People ask me, what exactly is jugaad? Global management experts attribute India’s rapid economic growth to jugaad. In a recent survey by the Legatum Institute, 81% of Indian businessmen said jugaad was the key reason for their success.
Many years ago, innovative Punjabis mounted a diesel irrigation pump on a steel frame with wheels, creating a vehicle they called jugaad. It was ultra-cheap but did not conform to vehicular regulations. Over time, jugaad came to mean grassroots innovation to overcome any constraint.
In the West, innovation is done by scientists using expensive equipment. In India, it’s done by every housewife, farmer, transporter, trader and industrialist. It does not require high-spending R&D: it simply needs creativity and imagination. Anil Ambani once said Reliance succeeded through innovation, not invention.
One avatar of jugaad is what management gurus call “frugal engineering”, exemplified in the Tata Nano, the cheapest car in the world. India’s telecom companies provide calls at Re 1 a minute, the cheapest in the world. Narayana Hrudayalaya and Shankara Nethralaya provide the cheapest heart and eye treatment in the world. Indian reverse-engineering of patented drugs is also frugal engineering.
Some management experts warn that jugaad uses any means, legal or illegal, to get a job done. They say bribery and manipulation must not be confused with genuine creativity.
I disagree. The creativity in unethical activity is, with rare exceptions, not fundamentally different from the creativity that yields frugal engineering. The incentives and rewards of the political-economic system determine whether creativity is used mainly for unethical profit or heroic productivity.
The hawala market, for instance, is used by drug lords for money laundering. But it is also an example of jugaad, enabling poor migrants to remit money across countries, faster and more cheaply than any formal bank system. Hawala was legal for centuries before modern governments declared it illegal.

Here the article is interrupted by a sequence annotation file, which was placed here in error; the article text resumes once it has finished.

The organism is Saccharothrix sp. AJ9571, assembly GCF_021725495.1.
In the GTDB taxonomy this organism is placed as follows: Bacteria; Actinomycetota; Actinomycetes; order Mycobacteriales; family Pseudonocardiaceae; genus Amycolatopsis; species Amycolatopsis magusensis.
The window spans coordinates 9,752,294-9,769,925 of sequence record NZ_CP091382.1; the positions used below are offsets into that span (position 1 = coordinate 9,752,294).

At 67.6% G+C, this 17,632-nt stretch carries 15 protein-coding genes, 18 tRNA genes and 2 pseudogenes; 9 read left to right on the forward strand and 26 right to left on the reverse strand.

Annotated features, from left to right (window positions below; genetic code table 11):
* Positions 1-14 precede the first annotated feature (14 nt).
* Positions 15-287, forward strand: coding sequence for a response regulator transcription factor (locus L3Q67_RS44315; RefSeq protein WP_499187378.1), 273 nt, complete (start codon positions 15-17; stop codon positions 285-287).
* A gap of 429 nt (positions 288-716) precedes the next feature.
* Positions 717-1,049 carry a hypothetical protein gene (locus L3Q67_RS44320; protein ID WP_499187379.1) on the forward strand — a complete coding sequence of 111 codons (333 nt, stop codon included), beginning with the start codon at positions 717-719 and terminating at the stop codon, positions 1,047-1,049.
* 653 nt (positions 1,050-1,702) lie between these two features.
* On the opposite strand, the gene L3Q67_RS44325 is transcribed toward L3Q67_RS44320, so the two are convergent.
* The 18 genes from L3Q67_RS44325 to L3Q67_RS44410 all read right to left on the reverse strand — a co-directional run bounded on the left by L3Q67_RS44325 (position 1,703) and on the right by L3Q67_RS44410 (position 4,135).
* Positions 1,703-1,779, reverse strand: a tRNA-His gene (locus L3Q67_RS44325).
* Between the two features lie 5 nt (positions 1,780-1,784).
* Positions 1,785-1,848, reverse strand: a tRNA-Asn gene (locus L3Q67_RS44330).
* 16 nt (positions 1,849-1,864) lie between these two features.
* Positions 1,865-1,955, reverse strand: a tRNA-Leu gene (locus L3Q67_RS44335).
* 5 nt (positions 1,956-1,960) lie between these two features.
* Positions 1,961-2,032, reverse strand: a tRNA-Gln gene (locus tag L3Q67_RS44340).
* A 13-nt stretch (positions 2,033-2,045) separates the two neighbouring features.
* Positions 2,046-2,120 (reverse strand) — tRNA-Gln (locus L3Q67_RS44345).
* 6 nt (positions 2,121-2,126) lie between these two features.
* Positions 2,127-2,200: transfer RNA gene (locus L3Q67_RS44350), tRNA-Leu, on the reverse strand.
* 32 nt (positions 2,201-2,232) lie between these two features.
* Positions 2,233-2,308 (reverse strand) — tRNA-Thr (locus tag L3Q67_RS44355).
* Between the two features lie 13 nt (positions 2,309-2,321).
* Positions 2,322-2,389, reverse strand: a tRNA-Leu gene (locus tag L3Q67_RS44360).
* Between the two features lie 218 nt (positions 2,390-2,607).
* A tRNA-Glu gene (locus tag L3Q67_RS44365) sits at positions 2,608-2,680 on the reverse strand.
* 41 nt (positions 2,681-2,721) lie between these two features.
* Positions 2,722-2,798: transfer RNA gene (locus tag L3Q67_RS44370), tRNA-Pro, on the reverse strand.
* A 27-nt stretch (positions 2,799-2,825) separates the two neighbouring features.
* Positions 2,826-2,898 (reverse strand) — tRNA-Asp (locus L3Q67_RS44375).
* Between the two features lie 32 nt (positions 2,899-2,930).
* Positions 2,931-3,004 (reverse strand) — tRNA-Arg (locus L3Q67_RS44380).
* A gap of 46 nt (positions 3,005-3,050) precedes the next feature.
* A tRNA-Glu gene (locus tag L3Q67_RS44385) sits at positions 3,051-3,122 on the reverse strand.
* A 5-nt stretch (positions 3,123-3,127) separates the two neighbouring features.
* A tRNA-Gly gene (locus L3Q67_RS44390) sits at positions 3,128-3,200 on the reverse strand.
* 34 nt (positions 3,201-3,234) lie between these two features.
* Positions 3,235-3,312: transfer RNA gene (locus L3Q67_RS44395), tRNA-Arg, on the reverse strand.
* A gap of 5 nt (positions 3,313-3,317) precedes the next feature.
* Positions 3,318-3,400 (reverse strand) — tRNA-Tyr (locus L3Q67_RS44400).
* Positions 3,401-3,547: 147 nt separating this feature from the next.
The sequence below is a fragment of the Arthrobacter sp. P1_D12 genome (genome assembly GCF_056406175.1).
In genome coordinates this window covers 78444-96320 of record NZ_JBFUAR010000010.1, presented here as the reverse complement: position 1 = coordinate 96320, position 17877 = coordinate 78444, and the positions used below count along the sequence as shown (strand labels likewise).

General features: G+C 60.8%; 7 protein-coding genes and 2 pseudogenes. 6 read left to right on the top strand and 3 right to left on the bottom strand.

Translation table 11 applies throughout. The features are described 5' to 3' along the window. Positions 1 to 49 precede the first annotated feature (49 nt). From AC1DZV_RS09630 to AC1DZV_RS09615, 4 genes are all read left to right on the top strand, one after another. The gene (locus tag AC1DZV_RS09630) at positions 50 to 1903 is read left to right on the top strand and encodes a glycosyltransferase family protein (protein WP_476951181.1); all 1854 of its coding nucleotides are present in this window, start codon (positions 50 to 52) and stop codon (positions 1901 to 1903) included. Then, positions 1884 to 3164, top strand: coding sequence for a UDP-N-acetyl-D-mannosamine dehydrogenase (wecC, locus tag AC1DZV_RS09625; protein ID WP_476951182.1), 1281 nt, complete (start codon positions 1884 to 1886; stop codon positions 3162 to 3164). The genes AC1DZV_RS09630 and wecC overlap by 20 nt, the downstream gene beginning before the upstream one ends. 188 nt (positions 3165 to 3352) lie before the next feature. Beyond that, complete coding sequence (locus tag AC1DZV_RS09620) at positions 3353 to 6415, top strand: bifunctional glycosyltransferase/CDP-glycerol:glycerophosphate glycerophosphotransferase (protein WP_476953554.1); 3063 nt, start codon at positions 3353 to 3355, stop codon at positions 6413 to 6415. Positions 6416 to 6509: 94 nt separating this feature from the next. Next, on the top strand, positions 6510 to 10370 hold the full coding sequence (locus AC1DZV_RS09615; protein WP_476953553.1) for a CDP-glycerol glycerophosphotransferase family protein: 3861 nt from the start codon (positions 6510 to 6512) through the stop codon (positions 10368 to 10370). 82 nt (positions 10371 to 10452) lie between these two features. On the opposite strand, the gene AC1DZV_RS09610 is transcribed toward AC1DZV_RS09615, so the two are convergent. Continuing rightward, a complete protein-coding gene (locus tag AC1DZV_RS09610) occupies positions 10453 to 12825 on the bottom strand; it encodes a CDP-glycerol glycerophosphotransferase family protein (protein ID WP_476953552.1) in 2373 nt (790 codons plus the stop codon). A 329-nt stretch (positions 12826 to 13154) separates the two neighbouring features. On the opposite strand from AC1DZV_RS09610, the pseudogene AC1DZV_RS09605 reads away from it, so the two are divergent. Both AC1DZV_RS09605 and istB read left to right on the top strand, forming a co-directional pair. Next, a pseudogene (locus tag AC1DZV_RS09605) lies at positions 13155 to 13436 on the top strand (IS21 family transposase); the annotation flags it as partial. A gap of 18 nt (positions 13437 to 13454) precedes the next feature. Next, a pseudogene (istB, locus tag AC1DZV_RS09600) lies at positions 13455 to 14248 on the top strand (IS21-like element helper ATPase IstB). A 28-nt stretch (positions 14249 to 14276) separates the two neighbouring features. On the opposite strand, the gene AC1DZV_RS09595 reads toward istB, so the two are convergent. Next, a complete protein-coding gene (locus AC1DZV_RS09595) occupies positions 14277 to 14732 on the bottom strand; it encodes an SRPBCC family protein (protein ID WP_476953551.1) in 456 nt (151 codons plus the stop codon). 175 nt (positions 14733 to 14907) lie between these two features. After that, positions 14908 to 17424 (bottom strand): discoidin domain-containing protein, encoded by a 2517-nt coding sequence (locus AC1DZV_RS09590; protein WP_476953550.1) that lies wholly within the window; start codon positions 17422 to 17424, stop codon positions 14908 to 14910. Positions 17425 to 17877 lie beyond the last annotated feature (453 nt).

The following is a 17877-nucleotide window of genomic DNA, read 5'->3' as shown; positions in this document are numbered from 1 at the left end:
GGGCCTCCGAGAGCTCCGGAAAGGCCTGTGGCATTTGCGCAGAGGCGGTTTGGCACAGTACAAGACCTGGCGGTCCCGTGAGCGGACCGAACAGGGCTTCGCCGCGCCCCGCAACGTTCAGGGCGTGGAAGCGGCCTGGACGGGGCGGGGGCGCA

Dhirubhai Ambani was the master of jugaad. The licence-permit raj made it impossible for him to progress legally, so he exploited the corruption and cynicism of the system.
He exported junk to get profitable import entitlements. He created industrial capacities vastly in excess of licensed capacity. He imported huge textile machines as “spare parts”. He engineered highly profitable changes in rules for polyester imports and telecom licences. The jugaad he used to overcome hurdles was not distinguishable from crony capitalism.
Yet when the licence-permit raj gave way to a more open and deregulated economy, Dhirubhai used the same jugaad to scale dizzying heights of productivity and become world class. His giant refinery complex in Jamnagar had the highest refining margins in the world, beating the Singapore refineries. He converted to reality his vision of making telephone calls cheaper than a postcard.
Dhirubhai showed that manipulation and world class productivity are two sides of the same coin called jugaad. If governments create business constraints through controls and high taxes, jugaad will be used to overcome those hurdles. But if deregulation abolishes these hurdles, the main business constraints become lack of quality and affordability, so jugaad shifts to improving productivity, quality and affordability. That ultimately makes you world class.
Jugaad is amoral. If laws are oppressive, jugaad will seek ways round the law. Yet this amorality kept Indian business alive in the 1970s when controls were buttressed with income tax of 97.75% and wealth tax of 3.5%. Honest businessmen would have been taxed into bankruptcy. But jugaad, including innovative tax dishonesty, kept Indian business alive, and enabled it to surge when economic policy moved away from insane socialism.
Socialist politicians viewed themselves as golden-hearted geniuses who knew better than greedy Marwaris about what should be produced. Nobel Laureate Friedrich von Hayek pithily called this “the fatal conceit”.
India may not have ample natural resources like oil or copper. But it has jugaad, which is more valuable. Natural resources like oil are often a curse: they can lead to government kleptocracy and authoritarianism. But jugaad helps foil government kleptocracy and authoritarian regulations.
Socialist planning was supposed to optimize use of India’s resources. But it assigned no value at all to the marvelous innovativeness and enterprise of Indians in every branch of activity. Five-year plans sought to optimize financial resources, mineral resources (like coal and oil) and administrative resources. But they sought to crush enterprise and jugaad, the most precious resource of all. That has now been liberated by economic reform, and the value of jugaad has gained worldwide recognition.
The delivery of government services – education, health, infrastructure -remains terrible. Here too socialist control needs to be replaced by jugaad. Alas, politicians and socialist ideologues will not allow it.